Redding and other Lions are sticking with a program they believe in.
GREEN BAY (T)
at San Diego
at Green Bay
The King 500
261Tatum Bell, Running back
How does offensive coordinator Mike Martz sum up his feelings about the back the Lions got from the Broncos? "He's way better than I thought," says Martz of Bell, who has a career average of 4.9 yards per carry. In camp Bell rang up one pleasantly surprising play after another for Martz, who loves to use his backs as receivers. Says Martz, "He catches with such ease. I didn't know that about him."
The Marinelli makeover is starting to pay off, not necessarily in Super Bowl dreams but in a winning mood in the Motor City
Well, first, what's old: For the fourth time in five years the Lions used
their top draft choice on a receiver, taking Georgia Tech's Calvin Johnson with
the second overall pick. But don't blame Detroit: Johnson was considered by some
scouts to be the best receiving prospect in years, and in camp he has shown
indications that he's capable of living up to that lofty billing. To give
quarterback Jon Kitna enough time to work with his new weapon -- Detroit allowed an
NFC-high 63 sacks last season -- the Lions signed behemoth free-agent guard Edwin
Mulitalo and dealt cornerback Dre' Bly to Denver for tackle George Foster (in a trade
that also brought running back Tatum Bell).
On defense, tackle Cory Redding, whose move from end produced career highs in
tackles (47) and sacks (eight), will be plugging the middle for years to come
after inking a seven-year, $49 million deal, and new defensive coordinator Joe
Barry, coach Rod Marinelli's son-in-law and the Bucs' former linebackers coach,
will bring some much-needed Tampa to Detroit's sloppy Tampa Two defense.
But most indicative of the change wrought by Vietnam vet Marinelli in just
one year is his Do-Right List, a catalog of rules transgressors that the coach
displays at team meetings. In 2006, Marinelli's first season, the list was
populated with players who were overweight, missed physical therapy or lifting,
or came late to practice or a meeting. This year Marinelli's passion for
responsibility has spread throughout the organization, and the Do-Right List was
WHERE THEY'RE HEADED
Redding was at his godparents' house in Austin this offseason when the
mailman, a Detroit native, stopped by to chat. "I've been with the Lions for 50
years," the man told Redding, "but last year I divorced y'all." Redding's quick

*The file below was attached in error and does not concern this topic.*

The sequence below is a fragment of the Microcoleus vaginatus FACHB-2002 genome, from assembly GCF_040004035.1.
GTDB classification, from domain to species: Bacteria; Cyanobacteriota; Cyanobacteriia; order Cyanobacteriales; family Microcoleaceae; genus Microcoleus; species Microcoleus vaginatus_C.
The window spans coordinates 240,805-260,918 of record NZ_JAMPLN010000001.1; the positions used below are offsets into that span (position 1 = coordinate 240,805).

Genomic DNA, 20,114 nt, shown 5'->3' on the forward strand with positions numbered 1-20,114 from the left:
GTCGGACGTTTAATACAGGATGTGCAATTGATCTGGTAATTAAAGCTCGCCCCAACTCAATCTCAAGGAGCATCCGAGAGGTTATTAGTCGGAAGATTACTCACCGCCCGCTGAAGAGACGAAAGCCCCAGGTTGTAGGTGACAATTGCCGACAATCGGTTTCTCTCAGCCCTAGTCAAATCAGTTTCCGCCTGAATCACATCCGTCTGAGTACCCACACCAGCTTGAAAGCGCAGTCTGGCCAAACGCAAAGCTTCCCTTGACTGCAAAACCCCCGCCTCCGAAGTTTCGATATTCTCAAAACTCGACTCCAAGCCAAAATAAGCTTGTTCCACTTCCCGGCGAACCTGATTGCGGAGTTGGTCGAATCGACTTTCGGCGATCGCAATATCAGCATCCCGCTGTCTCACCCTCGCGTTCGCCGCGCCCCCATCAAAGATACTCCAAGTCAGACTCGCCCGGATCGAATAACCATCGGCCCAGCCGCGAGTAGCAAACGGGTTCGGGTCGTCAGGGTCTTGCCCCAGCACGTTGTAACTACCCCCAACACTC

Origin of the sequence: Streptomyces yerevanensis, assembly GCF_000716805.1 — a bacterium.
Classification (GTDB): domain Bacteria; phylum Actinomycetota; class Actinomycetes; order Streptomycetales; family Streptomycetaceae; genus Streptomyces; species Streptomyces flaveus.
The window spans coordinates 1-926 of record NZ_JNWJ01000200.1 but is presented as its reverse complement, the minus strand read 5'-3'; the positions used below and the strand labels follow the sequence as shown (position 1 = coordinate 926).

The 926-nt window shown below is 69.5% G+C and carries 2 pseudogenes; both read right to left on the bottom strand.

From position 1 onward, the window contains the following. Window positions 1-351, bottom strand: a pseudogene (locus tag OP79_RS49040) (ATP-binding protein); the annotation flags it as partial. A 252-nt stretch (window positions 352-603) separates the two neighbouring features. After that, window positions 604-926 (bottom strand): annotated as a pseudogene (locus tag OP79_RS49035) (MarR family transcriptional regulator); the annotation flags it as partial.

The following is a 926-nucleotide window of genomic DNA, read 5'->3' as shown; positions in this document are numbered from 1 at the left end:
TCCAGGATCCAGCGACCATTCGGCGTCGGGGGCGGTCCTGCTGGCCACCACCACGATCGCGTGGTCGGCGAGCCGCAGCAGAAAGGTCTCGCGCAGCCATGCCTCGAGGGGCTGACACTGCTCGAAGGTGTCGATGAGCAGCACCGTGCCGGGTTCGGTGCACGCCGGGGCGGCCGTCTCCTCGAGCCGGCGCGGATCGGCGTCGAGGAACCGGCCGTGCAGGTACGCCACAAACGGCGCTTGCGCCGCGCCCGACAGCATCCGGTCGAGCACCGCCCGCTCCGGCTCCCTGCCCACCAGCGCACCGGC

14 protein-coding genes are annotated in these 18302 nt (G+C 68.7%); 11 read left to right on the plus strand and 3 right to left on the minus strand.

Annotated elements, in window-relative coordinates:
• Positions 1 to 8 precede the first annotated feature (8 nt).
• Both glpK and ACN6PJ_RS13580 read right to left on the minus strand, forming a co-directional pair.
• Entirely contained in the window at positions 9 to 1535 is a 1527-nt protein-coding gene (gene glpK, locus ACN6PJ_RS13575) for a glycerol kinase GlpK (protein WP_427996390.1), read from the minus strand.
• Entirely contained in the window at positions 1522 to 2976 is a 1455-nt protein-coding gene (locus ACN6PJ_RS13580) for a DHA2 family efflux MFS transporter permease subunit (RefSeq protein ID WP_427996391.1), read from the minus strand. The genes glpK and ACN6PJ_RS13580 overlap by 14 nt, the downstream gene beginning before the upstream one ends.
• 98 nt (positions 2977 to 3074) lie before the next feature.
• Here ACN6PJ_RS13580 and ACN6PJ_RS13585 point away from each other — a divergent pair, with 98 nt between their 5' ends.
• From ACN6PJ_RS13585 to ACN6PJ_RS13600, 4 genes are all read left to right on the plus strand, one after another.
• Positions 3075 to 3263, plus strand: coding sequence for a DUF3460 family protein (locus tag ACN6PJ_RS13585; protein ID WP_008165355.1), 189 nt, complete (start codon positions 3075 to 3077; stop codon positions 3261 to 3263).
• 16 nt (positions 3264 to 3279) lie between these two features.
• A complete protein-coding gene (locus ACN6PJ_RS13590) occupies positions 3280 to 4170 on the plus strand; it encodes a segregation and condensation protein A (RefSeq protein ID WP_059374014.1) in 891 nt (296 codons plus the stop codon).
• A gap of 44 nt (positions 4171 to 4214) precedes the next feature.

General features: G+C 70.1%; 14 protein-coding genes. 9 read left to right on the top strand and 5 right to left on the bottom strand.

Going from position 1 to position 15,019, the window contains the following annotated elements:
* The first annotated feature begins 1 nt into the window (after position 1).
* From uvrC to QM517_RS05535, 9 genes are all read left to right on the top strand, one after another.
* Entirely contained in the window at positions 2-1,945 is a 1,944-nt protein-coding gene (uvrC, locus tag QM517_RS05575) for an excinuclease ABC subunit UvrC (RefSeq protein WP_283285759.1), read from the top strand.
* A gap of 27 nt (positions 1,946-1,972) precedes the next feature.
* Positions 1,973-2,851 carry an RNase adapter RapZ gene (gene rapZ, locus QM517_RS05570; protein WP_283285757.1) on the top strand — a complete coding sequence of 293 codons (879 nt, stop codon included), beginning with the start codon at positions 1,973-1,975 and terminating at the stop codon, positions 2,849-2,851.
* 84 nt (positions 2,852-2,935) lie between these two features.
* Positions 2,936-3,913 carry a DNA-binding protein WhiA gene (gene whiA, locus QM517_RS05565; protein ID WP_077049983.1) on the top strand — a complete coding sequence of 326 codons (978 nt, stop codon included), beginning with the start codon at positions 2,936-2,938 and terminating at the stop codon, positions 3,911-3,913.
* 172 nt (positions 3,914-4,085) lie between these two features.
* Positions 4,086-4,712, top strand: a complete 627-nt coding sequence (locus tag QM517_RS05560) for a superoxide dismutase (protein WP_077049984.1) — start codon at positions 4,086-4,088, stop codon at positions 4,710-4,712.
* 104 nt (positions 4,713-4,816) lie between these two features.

reply was a sign of the new mood in Detroit. "You better get back inside this
marriage," Redding said. "There are some changes going on, and it's time to
recommit to this relationship."
Surprisingly, after a disastrous 3-13 season, good feeling pervades the
Lions' organization. The team is buying into Marinelli's "pound the rock" credo
(a rock is shattered one good pound at a time; a game is won one good down at a
time) and his insistence that a 3-13 season can be the forge of a winning team.
"This is my seventh year, and it's the first time guys like each other,"
says left tackle Jeff Backus, noting that there wasn't a single fight in the
first week of training camp, when tempers often flair. "In the past players
would blow up a defenseless running back, and then offensive linemen would turn
it into a vendetta. We're being smart now."
A sense that things are improving in Detroit could be seen at contract time;
instead of being driven away, players chose to stick with the club. "Cory
Redding re-signed, [wideout] Mike Furrey re-signed," says Kitna, who spent five
seasons with the Bengals before joining the Lions in '06. "That's what happened
in Cincinnati when things started to change -- guys re-signed with the team." Adds
Redding, "We've realized we have to hold each other accountable. The coaches
can't govern us. We have to."
Of course, optimism won't mean much if the defense, which was ranked 28th in
the NFL last year, doesn't improve. The play of tackle Shaun Rogers may be the
key there. If Rogers is fit and motivated -- and that's a 340-pound if -- the
seventh-year veteran and two-time Pro Bowler "could rewrite the standard for his
position," says Lions president Matt Millen. "He was our best right away, so we
let him find his own way, and he can get a little apathetic. Now Rod is showing
him the way."
The play of the offensive line must improve as well. Because of injury,
Detroit started a league-high nine O-line combinations in '06. That took the
steam out of the running game, and Detroit had to pass nearly twice as often as
it ran. "We had to take risks we wouldn't normally take," says offensive
coordinator Mike Martz, and the quarterbacks suffered a punishing toll as a
result. If the upgraded line crumbles again ("It's been like that every year
I've been here," says Backus) then the Lions will purr their way to four wins.
But if it can buy some time for Kitna -- who, like Kurt Warner and Marc Bulger in
St. Louis, flourished under Martz -- then receivers Johnson, Furrey and Roy
Williams (the only one of Detroit's three other recent first-round wideouts
who's still with the team) could be the most fearsome threesome in the league.
Kitna is an accurate passer, and his NFC-high 22 interceptions will come way
down if he isn't getting laid out every few snaps. "Only nine of those
interceptions were his [fault]," Martz says.
Kitna's preseason prophesy of 10-plus wins is far too optimistic, but things
are finally turning around in Motown -- enough to coax at least a few of those
estranged fans back into the fold. -- David Epstein